Hongqiao Lu | Linh Thi Do | Shianhe Yu | Stefanie Owens | Wei-Hsun Chen
Research | Usability Testing | Software Specifications | Prototyping | Interaction Design
Explore senior and caregiver needs and creating card-like concepts for "hands on" products that help stimulate and sharpen mental acuity to keep the minds of the aging engaged and active.
In order to begin narrowing down the scope of our problem into areas where there might be product opportunity gaps, we examined a wide variety of social, economic, and technological trends affecting our general market of adults ages 65+. We mapped out our initial primary stakeholders and conducted a series of preliminary discovery interviews in order to generate insights that might further inform where opportunity intersects with good timing in the market.
"Part of the grieving process is to help others, and this renews motivation and fills (seniors) with a sense of purpose." — Sarah, full-time caregiver
"Loneliness and depression go hand-in-hand; coping with death is scary, and they have to do it all the time." — Blair, geriatric physician
"Most senior games can be well organized by leagues, sparking competition which is important for staying engaged." — Tim, Age 65+
Our research made us realize that our initial problem statement that was given to us needed further definition. While mental acuity was still the overall goal, we were able to redefine "mental acuity" to actually mean "social engagement and interaction" through the insights discovered from our users like you see above.
We used the Value Opportunity Analysis (VOA) framework above as a way to evaluate current similar solutions on the market that were filling the need for senior mental acuity and social engagement. As a team, we defined each of the adjectives you see listed as they would pertain to this particular problem space. Using these definitions, we could qualitatively evaluate what the current state was, and where there might be the biggest opportunities for impact based on our user research.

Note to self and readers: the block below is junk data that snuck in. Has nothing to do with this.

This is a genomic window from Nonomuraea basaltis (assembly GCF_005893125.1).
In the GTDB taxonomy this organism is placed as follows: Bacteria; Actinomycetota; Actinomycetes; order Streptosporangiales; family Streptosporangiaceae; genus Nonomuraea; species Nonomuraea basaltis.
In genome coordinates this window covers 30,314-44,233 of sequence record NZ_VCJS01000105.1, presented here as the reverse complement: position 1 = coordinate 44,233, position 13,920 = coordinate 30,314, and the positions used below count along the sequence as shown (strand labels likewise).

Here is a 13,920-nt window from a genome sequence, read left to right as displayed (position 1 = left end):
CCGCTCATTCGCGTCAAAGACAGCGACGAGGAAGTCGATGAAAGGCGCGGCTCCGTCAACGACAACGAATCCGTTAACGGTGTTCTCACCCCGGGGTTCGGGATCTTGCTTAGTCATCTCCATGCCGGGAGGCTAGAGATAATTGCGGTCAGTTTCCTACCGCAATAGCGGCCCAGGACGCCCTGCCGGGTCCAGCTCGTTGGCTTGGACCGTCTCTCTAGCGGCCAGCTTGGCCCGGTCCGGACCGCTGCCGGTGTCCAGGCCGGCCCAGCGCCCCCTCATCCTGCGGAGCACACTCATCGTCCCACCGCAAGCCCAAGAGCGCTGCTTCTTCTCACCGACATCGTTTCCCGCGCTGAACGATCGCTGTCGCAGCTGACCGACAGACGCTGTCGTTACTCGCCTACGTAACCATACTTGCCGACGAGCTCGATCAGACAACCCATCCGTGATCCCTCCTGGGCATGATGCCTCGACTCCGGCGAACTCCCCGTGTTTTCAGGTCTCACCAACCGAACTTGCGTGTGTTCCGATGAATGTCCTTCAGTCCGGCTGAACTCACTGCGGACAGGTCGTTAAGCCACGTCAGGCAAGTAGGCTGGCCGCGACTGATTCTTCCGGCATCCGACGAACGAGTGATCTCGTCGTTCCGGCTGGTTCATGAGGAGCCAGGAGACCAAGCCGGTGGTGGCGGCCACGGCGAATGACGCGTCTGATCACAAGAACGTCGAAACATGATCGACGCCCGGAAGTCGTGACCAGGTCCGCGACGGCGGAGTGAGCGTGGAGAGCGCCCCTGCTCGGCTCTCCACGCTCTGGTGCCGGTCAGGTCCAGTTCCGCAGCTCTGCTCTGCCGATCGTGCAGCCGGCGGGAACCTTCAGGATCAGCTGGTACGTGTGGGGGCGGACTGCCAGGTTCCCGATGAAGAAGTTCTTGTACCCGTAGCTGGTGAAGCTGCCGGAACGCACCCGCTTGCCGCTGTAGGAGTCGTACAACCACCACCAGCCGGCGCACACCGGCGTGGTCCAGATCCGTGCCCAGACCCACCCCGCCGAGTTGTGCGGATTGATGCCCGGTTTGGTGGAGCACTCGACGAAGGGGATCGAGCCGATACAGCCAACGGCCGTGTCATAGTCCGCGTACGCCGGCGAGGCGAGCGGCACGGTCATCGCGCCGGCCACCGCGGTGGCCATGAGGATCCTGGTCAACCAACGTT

Through multiple rounds of user interviews and the VOA exercise above, we arrived at four key insights that translated directly into product requirements for our proposed solution. These insights, or values, were themes that seemed to strike the deepest chord with the stakeholders we interviewed, whether they were caregivers, seniors, or healthcare workers. As a team, we then defined what these values might mean to our product design and generated some design requirements, seen below.
Accommodate different personalities and participation levels by creating a league or activity that encourages people to not only play, but to spectate or discuss in their communities through universal design principles.
Community-driven activity, using existing social infrastructures to enable people to participate comfortably through positive interactions and healthy competition.
Create an immersive, world-building activity that provides an alternative experience from day-to-day stress and challenges of aging. Enable seniors to take on roles and activities in the game suitable to their abilities.